Catching a Flick in Morelia
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When Wizard shuttled down on the hotel elevator, Lisa was already waiting, brushing her hair, and watching his approach in the oval mirror over the wicker settee. On a surge of pure happiness, Wizard waved to her.

Arm in arm, they strolled outside. By six o’clock, Morelia’s central plaza, a broad and airy arena, lacked the chaotic hubbub defining the previous Mexican cities on their high school senior class tour. Ponchos and ceramic Madonnas were not hawked from alcoves. Tequila-soused mariachis in ill-fitting togs didn’t serenade them under the hot noon sun. Discotheques were banned – the party girls were disappointed. Instead, the spring air was brisk, yet comfortable for shirtsleeves.

They leisurely walked to the movie palace three blocks over, stood in line with other young lovers, almost exclusively Mexicans, all handsome and self-assured. Lisa, spiced with sandalwood like that first night in the taxi, impulsively towed Wizard down to her, and kissed him full on the lips. Next she nestled closer; he shelled out 5 pesos for the tickets. Nothing was spoken because nobody cared except them. That exhilarated Wizard until it dawned on him: This was their final night together.

Lisa had beautiful hair that flirted with him as they probed the theater’s semi-darkness – beautiful red hair that burned with mystery and allure.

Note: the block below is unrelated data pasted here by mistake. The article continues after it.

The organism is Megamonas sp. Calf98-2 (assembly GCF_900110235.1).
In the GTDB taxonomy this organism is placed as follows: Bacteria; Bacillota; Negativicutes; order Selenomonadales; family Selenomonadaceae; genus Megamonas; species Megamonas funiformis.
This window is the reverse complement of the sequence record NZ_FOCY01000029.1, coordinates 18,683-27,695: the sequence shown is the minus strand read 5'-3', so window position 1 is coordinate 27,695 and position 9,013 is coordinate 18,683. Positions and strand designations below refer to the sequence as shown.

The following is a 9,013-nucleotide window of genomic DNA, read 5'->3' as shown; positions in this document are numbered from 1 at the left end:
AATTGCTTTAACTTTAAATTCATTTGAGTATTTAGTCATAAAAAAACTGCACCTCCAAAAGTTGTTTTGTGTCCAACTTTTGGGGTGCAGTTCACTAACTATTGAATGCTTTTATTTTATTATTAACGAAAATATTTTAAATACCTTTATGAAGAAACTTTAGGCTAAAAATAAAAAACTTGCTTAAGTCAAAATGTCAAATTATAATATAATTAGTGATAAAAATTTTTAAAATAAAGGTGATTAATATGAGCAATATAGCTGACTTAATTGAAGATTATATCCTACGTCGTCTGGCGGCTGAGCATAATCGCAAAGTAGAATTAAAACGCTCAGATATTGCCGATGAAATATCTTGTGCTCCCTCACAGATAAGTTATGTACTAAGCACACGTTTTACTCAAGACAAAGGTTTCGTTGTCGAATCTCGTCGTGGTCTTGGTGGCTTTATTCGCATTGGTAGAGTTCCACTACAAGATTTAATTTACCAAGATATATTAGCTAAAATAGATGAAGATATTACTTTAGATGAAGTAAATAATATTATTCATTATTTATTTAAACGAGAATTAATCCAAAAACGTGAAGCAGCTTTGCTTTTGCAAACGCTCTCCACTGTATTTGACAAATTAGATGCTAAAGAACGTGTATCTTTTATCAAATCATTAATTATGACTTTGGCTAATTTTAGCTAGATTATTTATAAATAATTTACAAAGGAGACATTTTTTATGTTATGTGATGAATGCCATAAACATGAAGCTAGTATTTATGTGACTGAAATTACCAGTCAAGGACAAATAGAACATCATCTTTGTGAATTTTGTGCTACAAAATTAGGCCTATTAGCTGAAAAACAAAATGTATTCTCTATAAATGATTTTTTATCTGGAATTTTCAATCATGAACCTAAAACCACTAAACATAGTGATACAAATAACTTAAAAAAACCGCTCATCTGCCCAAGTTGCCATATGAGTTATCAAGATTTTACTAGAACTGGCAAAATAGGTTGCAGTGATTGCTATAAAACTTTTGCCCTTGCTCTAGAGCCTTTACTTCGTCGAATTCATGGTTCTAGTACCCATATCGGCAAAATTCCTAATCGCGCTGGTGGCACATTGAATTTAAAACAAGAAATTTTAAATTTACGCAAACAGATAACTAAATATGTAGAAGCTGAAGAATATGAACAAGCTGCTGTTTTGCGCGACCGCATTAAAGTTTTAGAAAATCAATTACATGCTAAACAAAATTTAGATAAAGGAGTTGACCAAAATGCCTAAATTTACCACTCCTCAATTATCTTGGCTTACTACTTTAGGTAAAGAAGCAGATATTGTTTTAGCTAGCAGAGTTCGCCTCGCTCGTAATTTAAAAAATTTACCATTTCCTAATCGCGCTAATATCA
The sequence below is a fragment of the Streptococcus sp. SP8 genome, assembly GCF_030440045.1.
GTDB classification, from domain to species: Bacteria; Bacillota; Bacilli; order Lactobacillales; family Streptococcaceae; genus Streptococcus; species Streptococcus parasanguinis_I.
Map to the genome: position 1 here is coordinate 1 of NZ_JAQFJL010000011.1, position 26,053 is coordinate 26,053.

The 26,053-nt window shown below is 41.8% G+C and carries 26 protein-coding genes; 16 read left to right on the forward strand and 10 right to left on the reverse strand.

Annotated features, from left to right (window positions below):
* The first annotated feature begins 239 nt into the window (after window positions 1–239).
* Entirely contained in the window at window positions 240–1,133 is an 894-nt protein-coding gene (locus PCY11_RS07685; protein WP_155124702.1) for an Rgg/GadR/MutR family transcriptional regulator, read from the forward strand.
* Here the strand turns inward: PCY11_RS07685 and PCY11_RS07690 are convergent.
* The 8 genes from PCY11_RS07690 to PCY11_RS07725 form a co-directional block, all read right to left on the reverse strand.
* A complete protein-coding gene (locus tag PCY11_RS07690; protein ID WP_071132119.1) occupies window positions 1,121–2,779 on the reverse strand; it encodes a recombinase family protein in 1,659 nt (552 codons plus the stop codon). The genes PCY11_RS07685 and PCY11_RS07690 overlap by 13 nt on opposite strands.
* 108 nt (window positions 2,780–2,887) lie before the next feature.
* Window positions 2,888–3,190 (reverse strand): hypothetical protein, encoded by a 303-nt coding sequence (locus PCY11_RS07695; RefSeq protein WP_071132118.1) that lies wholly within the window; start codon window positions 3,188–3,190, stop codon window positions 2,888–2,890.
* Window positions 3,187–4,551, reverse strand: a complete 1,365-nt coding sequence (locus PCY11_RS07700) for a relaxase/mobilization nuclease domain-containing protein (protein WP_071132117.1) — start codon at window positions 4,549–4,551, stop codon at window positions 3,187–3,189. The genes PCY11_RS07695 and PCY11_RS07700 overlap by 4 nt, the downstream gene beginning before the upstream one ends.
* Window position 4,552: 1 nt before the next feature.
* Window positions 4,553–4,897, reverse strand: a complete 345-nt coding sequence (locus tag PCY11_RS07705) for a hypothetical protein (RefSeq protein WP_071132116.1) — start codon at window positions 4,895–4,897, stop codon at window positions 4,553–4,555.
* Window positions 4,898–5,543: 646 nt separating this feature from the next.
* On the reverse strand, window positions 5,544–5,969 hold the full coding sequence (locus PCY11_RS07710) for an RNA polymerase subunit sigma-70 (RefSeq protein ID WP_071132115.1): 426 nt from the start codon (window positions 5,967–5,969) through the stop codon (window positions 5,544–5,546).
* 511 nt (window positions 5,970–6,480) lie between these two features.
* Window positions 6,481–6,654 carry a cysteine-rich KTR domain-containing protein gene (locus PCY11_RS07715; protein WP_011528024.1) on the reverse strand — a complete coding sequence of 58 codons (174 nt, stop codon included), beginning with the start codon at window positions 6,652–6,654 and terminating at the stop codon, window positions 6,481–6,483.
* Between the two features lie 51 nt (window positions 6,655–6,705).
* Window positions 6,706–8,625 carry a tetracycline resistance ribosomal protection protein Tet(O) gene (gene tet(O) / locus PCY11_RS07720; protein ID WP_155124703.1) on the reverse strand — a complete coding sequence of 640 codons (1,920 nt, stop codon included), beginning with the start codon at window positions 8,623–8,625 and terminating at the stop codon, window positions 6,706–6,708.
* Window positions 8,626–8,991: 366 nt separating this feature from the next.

They opted for front seats – Lisa had forgotten her glasses. In a low voice she asked if he’d miss the discotheques, the party girls who were sure they made the Latin boys pant. Wizard shook his head. They acted too immature, he hissed before a spree of brightness erupted on the golden screen.

From Easy Rider on, every Peter Fonda picture ended with his violent demise – usually by a gory gunshot. This picture, however, bucked that trend. Fonda played a quixotic draft dodger who enjoyed a one-night stand with a girl wearing a crown of daisies and a brown sack dress. They kindled a night of passion as evidenced from the close camera angles. They then parted company, going their separate paths. No promises exchanged; no questions posed; no regrets deposited. Just like that.

All along the walk back, they said nothing. Lisa smiled when Wizard opened the hotel door for her. However, he balked at entering the elevator with her but saved a mental picture of Lisa’s sad smile as the doors shambled shut. For a second, he thought that she was trying to tell him something.


Years later, married with three daughters of his own, Wizard haunted the movie clearinghouses and pried around the old bookstore stalls searching for the Fonda flick. No luck. He finally wrote to Mr. Fonda’s publicity agent, describing the movie’s plot and dialogue in as much detail as he could remember.

A few weeks later, Mr. Fonda’s office replied that no such movie existed in the actor’s discography. Perhaps, the letter gently suggested, he was mistaken about who had starred in the picture.

Not until then did Wizard realize that that night catching a flick in Morelia had become almost surreal.

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